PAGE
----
The supposed tarnished image of drivers gets frequent lip service. Over 20 years ago this was viewed as a crisis that demanded an industry-wide solution. Every significant player in trucking – including truck and engine makers, insurers, suppliers, trucking associations, AAA and others – met numerous times to develop a long-term plan. When all the fluff, hype and knee-jerk solutions were discarded, what remained as the best strategy to improve the image of the industry was to elevate the quality of – and the training required for – drivers entering the profession. This is what the entire industry concluded!

Unfortunately, carriers (primarily represented by ATA) quickly concluded that better-quality, better-trained drivers might expect to be paid better. They ran the other way, and they’re still running. I’m confident that ATA legislative priorities still include opposing any required comprehensive training for new drivers and support for the exemption from full Fair Labor Standards Act protections for truck drivers.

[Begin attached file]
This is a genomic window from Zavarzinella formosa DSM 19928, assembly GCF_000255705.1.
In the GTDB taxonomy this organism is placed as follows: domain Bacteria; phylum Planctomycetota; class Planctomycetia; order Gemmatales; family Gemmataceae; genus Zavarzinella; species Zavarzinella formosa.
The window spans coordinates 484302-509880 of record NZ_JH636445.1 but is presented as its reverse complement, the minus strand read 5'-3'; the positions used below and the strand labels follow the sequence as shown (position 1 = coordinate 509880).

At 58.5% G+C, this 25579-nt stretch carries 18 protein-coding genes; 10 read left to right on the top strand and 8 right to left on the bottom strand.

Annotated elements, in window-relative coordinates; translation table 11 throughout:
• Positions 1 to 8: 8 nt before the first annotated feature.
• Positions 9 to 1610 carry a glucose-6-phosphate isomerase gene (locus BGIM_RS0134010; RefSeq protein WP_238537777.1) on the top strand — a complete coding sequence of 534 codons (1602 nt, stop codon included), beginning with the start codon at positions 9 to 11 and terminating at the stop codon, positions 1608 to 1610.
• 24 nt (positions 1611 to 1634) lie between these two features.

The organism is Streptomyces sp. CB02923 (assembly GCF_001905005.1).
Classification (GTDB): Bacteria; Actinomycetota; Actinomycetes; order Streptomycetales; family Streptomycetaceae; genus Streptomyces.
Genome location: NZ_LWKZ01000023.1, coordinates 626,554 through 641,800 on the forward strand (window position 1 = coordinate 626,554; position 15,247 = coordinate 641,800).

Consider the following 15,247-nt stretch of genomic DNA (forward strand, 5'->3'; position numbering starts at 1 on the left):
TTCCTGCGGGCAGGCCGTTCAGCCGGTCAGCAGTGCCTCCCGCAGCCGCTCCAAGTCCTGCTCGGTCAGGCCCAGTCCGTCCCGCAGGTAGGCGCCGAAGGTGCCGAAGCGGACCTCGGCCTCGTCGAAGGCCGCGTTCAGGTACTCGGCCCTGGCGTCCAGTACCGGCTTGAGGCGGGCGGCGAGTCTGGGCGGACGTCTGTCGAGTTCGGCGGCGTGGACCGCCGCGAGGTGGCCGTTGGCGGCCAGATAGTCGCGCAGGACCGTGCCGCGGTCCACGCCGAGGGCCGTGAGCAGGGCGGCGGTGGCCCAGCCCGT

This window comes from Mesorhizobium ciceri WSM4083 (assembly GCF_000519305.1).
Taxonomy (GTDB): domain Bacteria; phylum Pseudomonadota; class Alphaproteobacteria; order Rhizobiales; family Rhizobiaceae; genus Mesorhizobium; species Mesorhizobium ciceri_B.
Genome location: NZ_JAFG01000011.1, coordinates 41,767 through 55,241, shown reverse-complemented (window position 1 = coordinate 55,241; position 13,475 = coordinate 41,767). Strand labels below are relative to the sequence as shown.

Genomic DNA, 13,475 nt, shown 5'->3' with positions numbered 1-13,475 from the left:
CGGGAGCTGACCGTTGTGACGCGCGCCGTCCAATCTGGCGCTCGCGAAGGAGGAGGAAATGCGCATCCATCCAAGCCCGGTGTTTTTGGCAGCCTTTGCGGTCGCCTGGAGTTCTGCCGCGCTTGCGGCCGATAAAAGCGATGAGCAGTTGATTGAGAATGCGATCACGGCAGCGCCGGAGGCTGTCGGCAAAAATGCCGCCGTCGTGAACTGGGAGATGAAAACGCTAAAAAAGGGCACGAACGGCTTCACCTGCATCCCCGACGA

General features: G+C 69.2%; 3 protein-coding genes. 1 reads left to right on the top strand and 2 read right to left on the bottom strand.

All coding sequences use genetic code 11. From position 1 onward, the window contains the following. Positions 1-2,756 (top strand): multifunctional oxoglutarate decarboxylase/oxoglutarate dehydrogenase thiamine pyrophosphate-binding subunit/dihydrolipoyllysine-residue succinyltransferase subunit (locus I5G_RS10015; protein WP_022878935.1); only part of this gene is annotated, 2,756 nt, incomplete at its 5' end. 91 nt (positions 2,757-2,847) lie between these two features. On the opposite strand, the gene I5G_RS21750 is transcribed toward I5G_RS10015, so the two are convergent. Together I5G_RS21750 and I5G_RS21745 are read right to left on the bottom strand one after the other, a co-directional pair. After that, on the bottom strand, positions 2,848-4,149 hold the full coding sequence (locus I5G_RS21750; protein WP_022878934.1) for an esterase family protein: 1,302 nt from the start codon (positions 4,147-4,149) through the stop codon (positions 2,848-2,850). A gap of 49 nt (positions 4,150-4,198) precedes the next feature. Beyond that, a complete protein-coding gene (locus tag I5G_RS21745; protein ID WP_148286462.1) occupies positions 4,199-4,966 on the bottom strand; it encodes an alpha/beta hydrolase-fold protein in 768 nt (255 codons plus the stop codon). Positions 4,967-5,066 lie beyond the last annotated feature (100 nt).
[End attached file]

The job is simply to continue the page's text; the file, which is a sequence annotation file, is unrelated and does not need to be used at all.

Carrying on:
In recent years big carriers have sought out 18-year-olds – and lately, immigrants from around the world – to satisfy a 120 percent driver turnover standard. It’s pretty obvious what kind of drivers they want – those that don’t cost much and that are easy to replace.
To the extent that trucking has an image problem, it is clearly one of the motor carrier industry’s making. And that’s not going to change until motor carriers realize that good drivers are their best and most important investment in safety.

Todd Spencer, executive vice president, Owner-Operator Independent Drivers Association Inc.

Top speed not the issue
The facts overwhelmingly refute the purported safety and image value of 68 mph speed limiters (“Slow going on speeding,” CCJ, November 2006). The “too fast for conditions” stat can be 35 mph in fog, 50 mph in rain or any such figure. The public isn’t primarily worried about trucks going 75 mph when traffic allows; the public sees and complains mostly about tailgating and unsafe lane changes. These occur at speeds all around the dial, from 30 mph on up. A 68 mph limiter helps nothing here.
– Danny Schnautz, Clark Freight Lines, Pasadena, Texas

– CCJ welcomes comments from its readers. We reserve the right to edit letters for length and appropriateness. Send letters to feedback@ccjmagazine.com.